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Dana hosts Trump at Michigan plant to celebrate USMCA


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Fleet Owner  /  February 3, 2020

One day after signing the updated trade agreement with Canada and Mexico, President Trump took the celebration to a Dana Inc. manufacturing facility in Michigan.

On Jan. 29, Trump held a ceremony at the White House to sign the United States-Mexico-Canada Agreement (USMCA), the replacement to the North American Free Trade Agreement (NAFTA). Included at the event were numerous trucking industry officials and members of America’s Road Team.

The next afternoon, Trump took the message to the key election battleground state of Michigan, speaking to Dana employees and other invited guests at the famous manufacturing facility in the town of Warren. “The USMCA is the most fairest, balanced and beneficial trade deal we’ve ever signed into law,” Trump said during his remarks.

James Kamsickas, president, CEO and chairman of Dana, wrote in an e-mail to Fleet Owner shortly after the event his company “has been a strong supporter of USMCA. It was an honor to host President Trump at the first official White House event following the signing of the bill into law and to hear from him directly on a topic that is important for our company and our industry.”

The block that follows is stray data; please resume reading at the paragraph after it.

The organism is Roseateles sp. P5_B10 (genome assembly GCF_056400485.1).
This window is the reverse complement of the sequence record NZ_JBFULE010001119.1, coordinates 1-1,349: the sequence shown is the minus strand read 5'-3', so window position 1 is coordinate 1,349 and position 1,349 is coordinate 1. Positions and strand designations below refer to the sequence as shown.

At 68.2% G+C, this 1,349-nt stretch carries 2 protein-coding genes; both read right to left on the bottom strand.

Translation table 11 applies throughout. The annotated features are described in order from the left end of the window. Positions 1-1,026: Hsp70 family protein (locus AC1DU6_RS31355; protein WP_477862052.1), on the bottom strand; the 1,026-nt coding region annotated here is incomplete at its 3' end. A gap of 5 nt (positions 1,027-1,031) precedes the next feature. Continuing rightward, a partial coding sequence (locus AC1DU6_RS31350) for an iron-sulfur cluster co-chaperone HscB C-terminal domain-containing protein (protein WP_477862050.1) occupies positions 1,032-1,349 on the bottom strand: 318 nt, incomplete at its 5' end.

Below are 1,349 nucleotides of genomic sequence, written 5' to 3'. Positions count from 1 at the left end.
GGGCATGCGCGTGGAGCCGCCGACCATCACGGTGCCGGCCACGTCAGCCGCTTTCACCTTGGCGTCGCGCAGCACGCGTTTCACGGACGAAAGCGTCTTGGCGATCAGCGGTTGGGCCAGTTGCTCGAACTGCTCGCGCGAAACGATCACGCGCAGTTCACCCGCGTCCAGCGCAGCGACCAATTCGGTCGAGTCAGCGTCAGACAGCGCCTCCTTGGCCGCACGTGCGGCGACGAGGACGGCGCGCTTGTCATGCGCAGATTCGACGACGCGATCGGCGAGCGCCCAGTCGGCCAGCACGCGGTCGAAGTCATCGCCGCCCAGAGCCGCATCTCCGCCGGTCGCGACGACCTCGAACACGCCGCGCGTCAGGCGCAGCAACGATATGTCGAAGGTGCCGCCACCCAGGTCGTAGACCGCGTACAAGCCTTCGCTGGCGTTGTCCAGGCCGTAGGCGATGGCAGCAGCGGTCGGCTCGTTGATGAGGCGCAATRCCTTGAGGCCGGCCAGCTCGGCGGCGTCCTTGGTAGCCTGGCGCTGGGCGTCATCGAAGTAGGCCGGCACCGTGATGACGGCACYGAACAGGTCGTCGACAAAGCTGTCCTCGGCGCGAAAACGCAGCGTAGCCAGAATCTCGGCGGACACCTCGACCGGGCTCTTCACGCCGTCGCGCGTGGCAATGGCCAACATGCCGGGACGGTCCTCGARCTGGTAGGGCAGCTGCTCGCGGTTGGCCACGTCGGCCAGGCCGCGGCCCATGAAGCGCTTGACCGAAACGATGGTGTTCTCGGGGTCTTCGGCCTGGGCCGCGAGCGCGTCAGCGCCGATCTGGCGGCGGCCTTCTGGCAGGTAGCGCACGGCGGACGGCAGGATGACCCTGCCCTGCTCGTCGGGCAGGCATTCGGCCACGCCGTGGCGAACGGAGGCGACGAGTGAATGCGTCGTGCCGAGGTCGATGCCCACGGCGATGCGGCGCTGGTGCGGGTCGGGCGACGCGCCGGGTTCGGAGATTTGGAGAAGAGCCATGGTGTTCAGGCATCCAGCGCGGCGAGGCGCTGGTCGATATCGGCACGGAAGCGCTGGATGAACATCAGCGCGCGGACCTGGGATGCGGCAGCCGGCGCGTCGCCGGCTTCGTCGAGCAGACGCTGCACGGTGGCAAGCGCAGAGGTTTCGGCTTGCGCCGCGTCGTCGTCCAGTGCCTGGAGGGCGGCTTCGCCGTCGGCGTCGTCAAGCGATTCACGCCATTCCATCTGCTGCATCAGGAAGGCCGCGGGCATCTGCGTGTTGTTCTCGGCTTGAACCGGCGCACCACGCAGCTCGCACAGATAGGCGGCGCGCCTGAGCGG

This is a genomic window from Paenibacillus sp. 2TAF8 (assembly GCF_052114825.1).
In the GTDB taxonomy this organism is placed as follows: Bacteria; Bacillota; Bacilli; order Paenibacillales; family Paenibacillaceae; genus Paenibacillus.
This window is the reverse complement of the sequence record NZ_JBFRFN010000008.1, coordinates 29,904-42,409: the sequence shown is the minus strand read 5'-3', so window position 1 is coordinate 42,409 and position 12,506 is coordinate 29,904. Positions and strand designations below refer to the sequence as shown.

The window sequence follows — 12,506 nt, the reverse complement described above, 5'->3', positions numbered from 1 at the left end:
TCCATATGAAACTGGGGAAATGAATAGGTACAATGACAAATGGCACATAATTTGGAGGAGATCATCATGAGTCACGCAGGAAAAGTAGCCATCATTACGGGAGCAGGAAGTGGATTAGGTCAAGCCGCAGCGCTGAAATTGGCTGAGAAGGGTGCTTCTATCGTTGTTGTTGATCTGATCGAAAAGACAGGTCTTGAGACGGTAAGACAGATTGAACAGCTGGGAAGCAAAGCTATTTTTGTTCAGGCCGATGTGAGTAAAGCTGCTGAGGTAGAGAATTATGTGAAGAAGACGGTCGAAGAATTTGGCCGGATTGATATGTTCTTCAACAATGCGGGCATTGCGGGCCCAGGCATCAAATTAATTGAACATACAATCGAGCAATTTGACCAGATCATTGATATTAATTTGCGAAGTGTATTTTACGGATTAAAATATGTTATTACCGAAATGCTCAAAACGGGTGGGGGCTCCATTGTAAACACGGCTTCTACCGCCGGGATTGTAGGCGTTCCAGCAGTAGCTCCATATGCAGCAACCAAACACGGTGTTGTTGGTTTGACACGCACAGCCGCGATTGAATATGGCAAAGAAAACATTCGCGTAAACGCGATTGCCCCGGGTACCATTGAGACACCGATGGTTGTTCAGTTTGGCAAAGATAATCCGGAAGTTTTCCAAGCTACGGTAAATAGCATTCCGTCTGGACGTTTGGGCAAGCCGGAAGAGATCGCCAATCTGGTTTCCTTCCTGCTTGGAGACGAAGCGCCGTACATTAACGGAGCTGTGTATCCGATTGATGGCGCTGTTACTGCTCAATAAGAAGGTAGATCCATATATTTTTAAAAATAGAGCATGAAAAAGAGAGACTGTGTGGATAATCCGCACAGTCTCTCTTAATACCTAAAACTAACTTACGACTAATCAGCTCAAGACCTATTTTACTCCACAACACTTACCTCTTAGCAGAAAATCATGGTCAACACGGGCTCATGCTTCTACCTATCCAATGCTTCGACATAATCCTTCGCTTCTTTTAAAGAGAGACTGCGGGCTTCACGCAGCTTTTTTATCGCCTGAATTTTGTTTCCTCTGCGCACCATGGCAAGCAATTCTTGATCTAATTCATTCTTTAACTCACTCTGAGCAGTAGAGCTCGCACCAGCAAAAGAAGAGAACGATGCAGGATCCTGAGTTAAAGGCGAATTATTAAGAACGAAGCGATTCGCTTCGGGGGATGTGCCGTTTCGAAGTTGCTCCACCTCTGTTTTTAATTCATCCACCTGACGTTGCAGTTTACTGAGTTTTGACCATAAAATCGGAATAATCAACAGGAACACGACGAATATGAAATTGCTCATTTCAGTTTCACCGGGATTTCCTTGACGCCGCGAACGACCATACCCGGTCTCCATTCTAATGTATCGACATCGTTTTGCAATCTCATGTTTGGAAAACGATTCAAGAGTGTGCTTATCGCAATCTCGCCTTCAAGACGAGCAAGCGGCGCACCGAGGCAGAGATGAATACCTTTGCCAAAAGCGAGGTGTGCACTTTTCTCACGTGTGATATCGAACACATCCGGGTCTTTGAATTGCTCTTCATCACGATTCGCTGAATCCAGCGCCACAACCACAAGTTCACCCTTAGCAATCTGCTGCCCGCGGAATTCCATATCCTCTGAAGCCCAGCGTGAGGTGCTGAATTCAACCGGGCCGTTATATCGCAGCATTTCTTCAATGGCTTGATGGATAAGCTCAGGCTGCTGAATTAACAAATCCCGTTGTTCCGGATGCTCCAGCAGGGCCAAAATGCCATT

Kamsickas noted the plant went from producing 16,000 parts a day to hosting the president -- and then immediately transitioned back to work on for next shift.  

“Dana Corp. is the perfect place to honor the immortal legacy of the American worker,” Trump said. “I just want to congratulate all of the people at Dana. You have all been outstanding and it really is the great people right now — the great people that work here — those people that can do such precision work. You’re the ones that are doing it, and you’re the ones in our country and the people who we have great respect for.”

The facility, which makes axle components for the light- and heavy-duty markets, was originally designed as the Detroit Arsenal Tank Plant. Back in 1941, the plant began producing tanks and became “famous for producing more than one quarter of the tanks for the United States in World War II,” Kamsickas said. President Franklin Delano Roosevelt toured the grounds with the First Lady Eleanor Roosevelt in 1942.

Technically, USMCA still must be ratified by Canada before it can be officially implemented. The deal requires that 75% of a vehicle must be made in North America, an effort to help the U.S. automotive industry. Under NAFTA, it was 62.5%.

The signing of USMCA “is the beginning of the next phase in our strong and productive relationship with Mexico and Canada,” said Chris Spear, president and CEO of American Trucking Associations.

“The USMCA will provide opportunity for manufacturing growth in the United States and throughout the region,” said MEMA President and CEO Bill Long, who also received an invitation to attend the White House signing ceremony. “This action begins to establish economic certainty, which is essential to preserving and enhancing vital North American supply chains for the U.S. motor vehicle sector.”

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